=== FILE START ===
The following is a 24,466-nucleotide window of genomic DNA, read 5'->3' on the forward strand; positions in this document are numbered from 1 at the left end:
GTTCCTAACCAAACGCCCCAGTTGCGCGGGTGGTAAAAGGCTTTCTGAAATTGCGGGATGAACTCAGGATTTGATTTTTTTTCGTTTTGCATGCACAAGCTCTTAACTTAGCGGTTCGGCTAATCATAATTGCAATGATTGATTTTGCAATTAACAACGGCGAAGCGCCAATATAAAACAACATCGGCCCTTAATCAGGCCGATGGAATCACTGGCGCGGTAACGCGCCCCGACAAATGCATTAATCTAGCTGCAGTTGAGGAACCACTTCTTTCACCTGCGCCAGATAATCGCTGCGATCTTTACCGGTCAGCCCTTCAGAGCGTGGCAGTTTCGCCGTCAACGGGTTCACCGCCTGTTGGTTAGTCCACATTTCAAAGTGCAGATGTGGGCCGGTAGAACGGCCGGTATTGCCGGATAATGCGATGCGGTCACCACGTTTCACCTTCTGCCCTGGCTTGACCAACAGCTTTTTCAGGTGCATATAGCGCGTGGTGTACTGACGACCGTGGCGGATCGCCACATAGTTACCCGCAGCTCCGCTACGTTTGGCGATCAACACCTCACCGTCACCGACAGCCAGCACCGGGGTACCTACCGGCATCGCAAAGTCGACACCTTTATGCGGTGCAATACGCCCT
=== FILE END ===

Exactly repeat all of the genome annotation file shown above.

The following is a 24,466-nucleotide window of genomic DNA, read 5'->3' on the forward strand; positions in this document are numbered from 1 at the left end:
GTTCCTAACCAAACGCCCCAGTTGCGCGGGTGGTAAAAGGCTTTCTGAAATTGCGGGATGAACTCAGGATTTGATTTTTTTTCGTTTTGCATGCACAAGCTCTTAACTTAGCGGTTCGGCTAATCATAATTGCAATGATTGATTTTGCAATTAACAACGGCGAAGCGCCAATATAAAACAACATCGGCCCTTAATCAGGCCGATGGAATCACTGGCGCGGTAACGCGCCCCGACAAATGCATTAATCTAGCTGCAGTTGAGGAACCACTTCTTTCACCTGCGCCAGATAATCGCTGCGATCTTTACCGGTCAGCCCTTCAGAGCGTGGCAGTTTCGCCGTCAACGGGTTCACCGCCTGTTGGTTAGTCCACATTTCAAAGTGCAGATGTGGGCCGGTAGAACGGCCGGTATTGCCGGATAATGCGATGCGGTCACCACGTTTCACCTTCTGCCCTGGCTTGACCAACAGCTTTTTCAGGTGCATATAGCGCGTGGTGTACTGACGACCGTGGCGGATCGCCACATAGTTACCCGCAGCTCCGCTACGTTTGGCGATCAACACCTCACCGTCACCGACAGCCAGCACCGGGGTACCTACCGGCATCGCAAAGTCGACACCTTTATGCGGTGCAATACGCCCT